NEWS RELEASE: Oliver Grüter-Andrew, E-Comm President & CEO: addressing 9-1-1 wait times due to ambulance transfer delays

Vancouver, B.C.—E-Comm wishes to acknowledge how incredibly difficult it is for British Columbians, in a time of need, to be faced with call delays when requiring urgent assistance from emergency services.

The current issue regarding 9-1-1 call-taking delays is directly related to the staffing levels at BC Emergency Health Services (BCEHS), the provincial organization responsible for ambulance call-taking and dispatch.

It is important to understand that when an individual calls 9-1-1, they are initially connected to an E-Comm call taker who immediately transfers the caller to the requested police agency, fire department or, when an ambulance is needed, to BCEHS. The E-Comm call taker must wait on the line with the caller until they have been connected with the requested emergency service agency. Unfortunately, over the past several months, E-Comm has experienced continued and consistent delays in attempting to transfer calls for ambulance to BCEHS. This has resulted in significant delays on the 9-1-1 lines as our staff are unavailable to answer other incoming calls, not only for ambulance, but also for urgent police and fire response.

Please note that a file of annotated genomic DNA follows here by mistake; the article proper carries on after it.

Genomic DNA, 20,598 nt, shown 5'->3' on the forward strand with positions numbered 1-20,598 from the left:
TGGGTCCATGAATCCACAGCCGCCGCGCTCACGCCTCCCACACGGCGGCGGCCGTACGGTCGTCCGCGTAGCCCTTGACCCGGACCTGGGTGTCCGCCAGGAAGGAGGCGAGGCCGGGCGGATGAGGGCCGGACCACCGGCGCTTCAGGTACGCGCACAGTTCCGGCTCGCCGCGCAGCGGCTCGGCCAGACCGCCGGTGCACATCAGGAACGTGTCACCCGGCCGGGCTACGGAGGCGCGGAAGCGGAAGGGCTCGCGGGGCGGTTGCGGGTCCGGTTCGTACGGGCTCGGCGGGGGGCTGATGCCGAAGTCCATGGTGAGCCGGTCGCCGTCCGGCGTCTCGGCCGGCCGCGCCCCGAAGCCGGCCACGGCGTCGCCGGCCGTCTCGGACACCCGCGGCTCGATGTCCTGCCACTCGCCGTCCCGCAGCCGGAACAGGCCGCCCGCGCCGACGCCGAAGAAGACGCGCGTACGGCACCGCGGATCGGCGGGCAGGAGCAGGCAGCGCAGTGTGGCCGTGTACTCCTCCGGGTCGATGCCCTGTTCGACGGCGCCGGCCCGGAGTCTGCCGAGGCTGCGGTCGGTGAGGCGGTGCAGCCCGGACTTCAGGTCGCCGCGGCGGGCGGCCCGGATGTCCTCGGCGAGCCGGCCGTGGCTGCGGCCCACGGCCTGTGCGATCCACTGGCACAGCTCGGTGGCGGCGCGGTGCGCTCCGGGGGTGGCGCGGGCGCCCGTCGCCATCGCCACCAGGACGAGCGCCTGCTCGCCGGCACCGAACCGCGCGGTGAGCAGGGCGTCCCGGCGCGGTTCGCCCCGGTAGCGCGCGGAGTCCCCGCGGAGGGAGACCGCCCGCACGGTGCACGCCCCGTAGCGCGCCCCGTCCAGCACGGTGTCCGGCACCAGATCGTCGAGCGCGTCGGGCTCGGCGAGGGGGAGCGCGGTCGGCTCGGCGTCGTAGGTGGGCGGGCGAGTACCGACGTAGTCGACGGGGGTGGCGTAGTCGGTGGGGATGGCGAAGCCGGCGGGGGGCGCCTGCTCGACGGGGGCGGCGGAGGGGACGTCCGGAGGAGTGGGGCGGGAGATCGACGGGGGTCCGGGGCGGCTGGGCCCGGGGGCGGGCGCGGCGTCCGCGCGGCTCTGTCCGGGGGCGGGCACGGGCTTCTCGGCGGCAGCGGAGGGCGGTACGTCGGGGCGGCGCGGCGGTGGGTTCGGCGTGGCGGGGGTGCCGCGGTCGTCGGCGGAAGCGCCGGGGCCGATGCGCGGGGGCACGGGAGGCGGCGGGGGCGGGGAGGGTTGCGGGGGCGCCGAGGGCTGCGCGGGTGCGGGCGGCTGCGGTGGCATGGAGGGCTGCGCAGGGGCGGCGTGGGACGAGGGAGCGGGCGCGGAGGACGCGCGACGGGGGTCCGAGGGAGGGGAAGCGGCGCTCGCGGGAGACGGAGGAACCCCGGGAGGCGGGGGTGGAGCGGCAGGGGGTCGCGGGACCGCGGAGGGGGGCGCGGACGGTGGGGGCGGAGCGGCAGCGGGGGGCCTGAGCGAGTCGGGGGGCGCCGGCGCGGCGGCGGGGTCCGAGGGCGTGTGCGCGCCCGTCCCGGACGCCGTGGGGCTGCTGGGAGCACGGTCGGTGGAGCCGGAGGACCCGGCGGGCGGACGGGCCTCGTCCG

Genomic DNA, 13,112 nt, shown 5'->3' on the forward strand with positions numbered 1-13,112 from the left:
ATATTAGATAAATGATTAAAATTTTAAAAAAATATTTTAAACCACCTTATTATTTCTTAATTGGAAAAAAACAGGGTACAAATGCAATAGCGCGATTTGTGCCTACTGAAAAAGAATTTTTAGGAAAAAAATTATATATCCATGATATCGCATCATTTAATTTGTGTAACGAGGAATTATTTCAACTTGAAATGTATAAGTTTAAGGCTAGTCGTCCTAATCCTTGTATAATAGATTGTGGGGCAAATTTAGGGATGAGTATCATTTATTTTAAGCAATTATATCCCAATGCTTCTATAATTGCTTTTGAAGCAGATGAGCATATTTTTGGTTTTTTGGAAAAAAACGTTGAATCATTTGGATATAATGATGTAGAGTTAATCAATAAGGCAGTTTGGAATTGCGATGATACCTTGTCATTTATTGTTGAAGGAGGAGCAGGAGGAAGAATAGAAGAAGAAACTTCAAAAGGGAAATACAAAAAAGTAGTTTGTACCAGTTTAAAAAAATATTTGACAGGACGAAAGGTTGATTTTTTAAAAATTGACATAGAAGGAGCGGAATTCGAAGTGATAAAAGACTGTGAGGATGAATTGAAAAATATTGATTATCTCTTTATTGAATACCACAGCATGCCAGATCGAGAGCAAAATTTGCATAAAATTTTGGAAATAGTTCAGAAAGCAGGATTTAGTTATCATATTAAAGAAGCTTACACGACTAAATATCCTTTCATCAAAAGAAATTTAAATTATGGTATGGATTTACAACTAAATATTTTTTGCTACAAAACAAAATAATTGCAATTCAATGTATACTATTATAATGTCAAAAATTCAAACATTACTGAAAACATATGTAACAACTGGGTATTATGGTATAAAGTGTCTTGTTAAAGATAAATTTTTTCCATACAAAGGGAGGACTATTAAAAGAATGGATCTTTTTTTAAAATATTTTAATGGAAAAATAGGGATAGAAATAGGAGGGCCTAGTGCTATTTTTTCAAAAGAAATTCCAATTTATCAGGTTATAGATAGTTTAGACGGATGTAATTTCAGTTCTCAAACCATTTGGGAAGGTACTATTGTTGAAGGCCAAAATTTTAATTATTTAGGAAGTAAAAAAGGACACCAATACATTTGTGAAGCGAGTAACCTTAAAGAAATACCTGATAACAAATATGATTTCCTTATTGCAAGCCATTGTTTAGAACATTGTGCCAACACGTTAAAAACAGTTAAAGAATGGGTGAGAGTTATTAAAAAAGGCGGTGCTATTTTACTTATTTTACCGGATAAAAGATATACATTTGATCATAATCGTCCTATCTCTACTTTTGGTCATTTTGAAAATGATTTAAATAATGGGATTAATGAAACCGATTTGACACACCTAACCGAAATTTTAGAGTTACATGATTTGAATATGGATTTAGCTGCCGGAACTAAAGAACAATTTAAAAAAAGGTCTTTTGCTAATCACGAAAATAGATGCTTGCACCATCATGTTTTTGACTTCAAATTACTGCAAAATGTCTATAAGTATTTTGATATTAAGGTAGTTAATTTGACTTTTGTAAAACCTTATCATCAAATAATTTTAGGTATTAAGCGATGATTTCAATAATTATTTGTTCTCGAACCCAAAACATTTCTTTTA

Overall, E-Comm has enough staff to be able to handle current 9-1-1 call volumes and answer these calls quickly and efficiently, provided agencies are able to accept call transfers in a timely manner. The staffing challenges at BCEHS mean our call takers are having to spend a significant amount of time on the line with callers, waiting for them to be connected to BCEHS. When all 9-1-1 call takers are waiting to transfer calls, this means other incoming 9-1-1 calls (whether for ambulance, or police and fire) have to wait to be answered until our call takers have been freed up.

This is an incredibly serious issue that has been difficult not just for the public, but also for our staff who are forced to wait on the line with callers in medical distress, while seeing that other incoming 9-1-1 calls are on hold as a result. E-Comm staff do not have the training or the authority to provide medical guidance and therefore the stress of this situation – both for our staff and members of the public in critical need – is extremely difficult.

One of the challenges these delays are creating is that callers are hanging up and calling back on 9-1-1 after reaching a recorded announcement during transfers to the ambulance service. We urge the public to please stay on the line, as hanging up and redialing will further tie-up the system. You will get help faster by staying on the line.

The risk to public safety as a result of the BCEHS delays is of serious and growing concern to our organization. E-Comm will continue to offer what assistance we can as BCEHS works to find an immediate solution to this matter.